- Singing the Faith: 283
- Gareth Hill
- “Whinney Hill” by David Lee
The composer of "Whinney Hill", David Lee, has also been in touch to say that in the fifth complete bar (at "unwanted by the earth") "the quasi-alto line at 'the' should be E-natural rather than E-flat" i.e. the line rises chromatically from Eb (beat 1) to E natural (beat 4) and then (in the following bar) to F.
Ideas for use
The spare, “desolate” quality to David Lee’s tune, “Whinney Hill” lends itself to being played by a solo instrument such as a flute or even a trumpet (perhaps out of site in a remote part of the worship space). This would both introduce the mood that Gareth Hill’s words evoke and also help a congregation become more familiar with the tune.
Verses 1 and 2 of the hymn might be sung to accompany the “robing” of a cross in crimson cloth on Good Friday; equally the whole hymn might be sung on Easter Day as the cross is de-robed of its cloth and then dressed with flowers as verses 3 and 4 move us towards “life at Calvary” and grace that “has won the victory for all the world”.
Gareth Hill’s expressive Easter text begins with “The desolate Messiah… stretched out upon the cross”. It’s a bleak image matched by David Lee’s sad and spare opening musical phrase. The music then shifts keys and increases in tension, matching Gareth’s striking description of Christ as “death’s trophy to the world displayed”, before coming round full circle – the opening phrase repeated, with only the slightest tweak of harmony, to offer an ending that reflects the sense that “all hope is lost”.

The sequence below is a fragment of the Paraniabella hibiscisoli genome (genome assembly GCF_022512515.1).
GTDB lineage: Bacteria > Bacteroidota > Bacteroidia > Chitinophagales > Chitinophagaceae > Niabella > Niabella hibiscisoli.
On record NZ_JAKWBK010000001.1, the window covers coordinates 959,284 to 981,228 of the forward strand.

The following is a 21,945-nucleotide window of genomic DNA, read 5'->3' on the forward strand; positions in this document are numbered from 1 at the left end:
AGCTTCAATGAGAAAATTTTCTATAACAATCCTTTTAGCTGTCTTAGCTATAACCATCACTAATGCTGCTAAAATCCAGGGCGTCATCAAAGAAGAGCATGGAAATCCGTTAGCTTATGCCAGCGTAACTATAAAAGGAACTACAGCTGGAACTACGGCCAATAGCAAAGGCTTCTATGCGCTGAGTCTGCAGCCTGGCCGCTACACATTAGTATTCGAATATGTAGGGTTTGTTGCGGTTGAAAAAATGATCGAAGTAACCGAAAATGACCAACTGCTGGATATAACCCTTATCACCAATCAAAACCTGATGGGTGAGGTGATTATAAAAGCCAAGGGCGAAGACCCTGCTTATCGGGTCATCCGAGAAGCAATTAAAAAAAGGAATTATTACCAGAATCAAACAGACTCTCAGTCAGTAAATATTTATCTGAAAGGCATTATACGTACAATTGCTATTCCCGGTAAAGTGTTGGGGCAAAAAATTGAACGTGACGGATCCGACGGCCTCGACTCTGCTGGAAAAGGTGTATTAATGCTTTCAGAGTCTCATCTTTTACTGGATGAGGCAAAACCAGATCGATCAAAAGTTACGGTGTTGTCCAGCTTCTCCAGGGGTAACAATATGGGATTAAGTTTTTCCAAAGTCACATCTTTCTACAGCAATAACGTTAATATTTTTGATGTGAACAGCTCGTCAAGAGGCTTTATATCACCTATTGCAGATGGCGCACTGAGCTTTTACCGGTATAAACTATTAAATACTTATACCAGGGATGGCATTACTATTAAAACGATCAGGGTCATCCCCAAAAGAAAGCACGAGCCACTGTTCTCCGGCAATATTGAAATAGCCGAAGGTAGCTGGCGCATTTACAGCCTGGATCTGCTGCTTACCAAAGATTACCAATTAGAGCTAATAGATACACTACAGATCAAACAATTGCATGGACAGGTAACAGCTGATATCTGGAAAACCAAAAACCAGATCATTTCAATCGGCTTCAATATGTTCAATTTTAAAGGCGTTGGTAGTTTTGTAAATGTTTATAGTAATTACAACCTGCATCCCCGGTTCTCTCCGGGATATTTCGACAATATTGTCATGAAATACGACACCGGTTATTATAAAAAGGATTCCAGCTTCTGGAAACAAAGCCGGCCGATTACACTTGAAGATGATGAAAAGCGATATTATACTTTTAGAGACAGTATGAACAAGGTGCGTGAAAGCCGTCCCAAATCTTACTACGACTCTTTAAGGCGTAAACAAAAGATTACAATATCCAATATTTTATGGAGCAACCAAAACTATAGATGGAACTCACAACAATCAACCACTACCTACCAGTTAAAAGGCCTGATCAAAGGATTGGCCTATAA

“Whinney Hill” is a tune that one might think ideal only for words about Good Friday – and yet the curious thing is that, as we progress through the verses and arrive at the post-resurrection close of Gareth’s hymn, there’s a certainty and strength in the conclusion to the tune that matches perfectly Gareth’s words of faith: “death means life at Calvary and grace has won the victory for all the world”. “Whinney Hill”, manages that difficult trick of being a tune that takes the singer on a satisfying and self-contained emotional journey while, at the same time, sitting comfortably with the meaning of each one of the hymn’s four verses.